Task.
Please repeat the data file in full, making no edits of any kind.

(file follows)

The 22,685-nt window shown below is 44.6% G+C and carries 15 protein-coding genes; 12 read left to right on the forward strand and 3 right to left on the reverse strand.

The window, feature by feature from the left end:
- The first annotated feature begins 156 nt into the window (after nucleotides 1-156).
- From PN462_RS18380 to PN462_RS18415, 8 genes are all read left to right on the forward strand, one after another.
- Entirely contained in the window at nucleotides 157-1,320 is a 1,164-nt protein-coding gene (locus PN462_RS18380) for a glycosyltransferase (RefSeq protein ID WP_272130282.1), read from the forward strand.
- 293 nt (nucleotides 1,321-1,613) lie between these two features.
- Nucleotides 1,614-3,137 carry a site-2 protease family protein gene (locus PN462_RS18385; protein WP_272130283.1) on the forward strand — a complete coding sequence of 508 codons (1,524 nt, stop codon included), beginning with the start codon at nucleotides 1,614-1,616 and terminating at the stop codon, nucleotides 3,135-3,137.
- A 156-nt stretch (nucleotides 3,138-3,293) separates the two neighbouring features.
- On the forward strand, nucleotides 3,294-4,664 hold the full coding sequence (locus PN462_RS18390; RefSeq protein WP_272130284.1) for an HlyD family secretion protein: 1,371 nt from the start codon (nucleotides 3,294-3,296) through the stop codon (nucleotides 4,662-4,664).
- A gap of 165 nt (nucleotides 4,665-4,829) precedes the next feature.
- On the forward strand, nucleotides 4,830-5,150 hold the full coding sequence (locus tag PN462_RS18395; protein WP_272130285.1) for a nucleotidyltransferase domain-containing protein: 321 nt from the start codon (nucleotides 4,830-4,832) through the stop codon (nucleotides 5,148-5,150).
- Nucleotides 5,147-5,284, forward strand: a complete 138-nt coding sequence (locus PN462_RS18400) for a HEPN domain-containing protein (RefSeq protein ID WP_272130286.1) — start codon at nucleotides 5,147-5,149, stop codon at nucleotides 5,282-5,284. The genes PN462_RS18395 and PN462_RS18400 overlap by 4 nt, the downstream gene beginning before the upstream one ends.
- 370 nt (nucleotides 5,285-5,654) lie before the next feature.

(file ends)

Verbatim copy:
The 22,685-nt window shown below is 44.6% G+C and carries 15 protein-coding genes; 12 read left to right on the forward strand and 3 right to left on the reverse strand.

The window, feature by feature from the left end:
- The first annotated feature begins 156 nt into the window (after nucleotides 1-156).
- From PN462_RS18380 to PN462_RS18415, 8 genes are all read left to right on the forward strand, one after another.
- Entirely contained in the window at nucleotides 157-1,320 is a 1,164-nt protein-coding gene (locus PN462_RS18380) for a glycosyltransferase (RefSeq protein ID WP_272130282.1), read from the forward strand.
- 293 nt (nucleotides 1,321-1,613) lie between these two features.
- Nucleotides 1,614-3,137 carry a site-2 protease family protein gene (locus PN462_RS18385; protein WP_272130283.1) on the forward strand — a complete coding sequence of 508 codons (1,524 nt, stop codon included), beginning with the start codon at nucleotides 1,614-1,616 and terminating at the stop codon, nucleotides 3,135-3,137.
- A 156-nt stretch (nucleotides 3,138-3,293) separates the two neighbouring features.
- On the forward strand, nucleotides 3,294-4,664 hold the full coding sequence (locus PN462_RS18390; RefSeq protein WP_272130284.1) for an HlyD family secretion protein: 1,371 nt from the start codon (nucleotides 3,294-3,296) through the stop codon (nucleotides 4,662-4,664).
- A gap of 165 nt (nucleotides 4,665-4,829) precedes the next feature.
- On the forward strand, nucleotides 4,830-5,150 hold the full coding sequence (locus tag PN462_RS18395; protein WP_272130285.1) for a nucleotidyltransferase domain-containing protein: 321 nt from the start codon (nucleotides 4,830-4,832) through the stop codon (nucleotides 5,148-5,150).
- Nucleotides 5,147-5,284, forward strand: a complete 138-nt coding sequence (locus PN462_RS18400) for a HEPN domain-containing protein (RefSeq protein ID WP_272130286.1) — start codon at nucleotides 5,147-5,149, stop codon at nucleotides 5,282-5,284. The genes PN462_RS18395 and PN462_RS18400 overlap by 4 nt, the downstream gene beginning before the upstream one ends.
- 370 nt (nucleotides 5,285-5,654) lie before the next feature.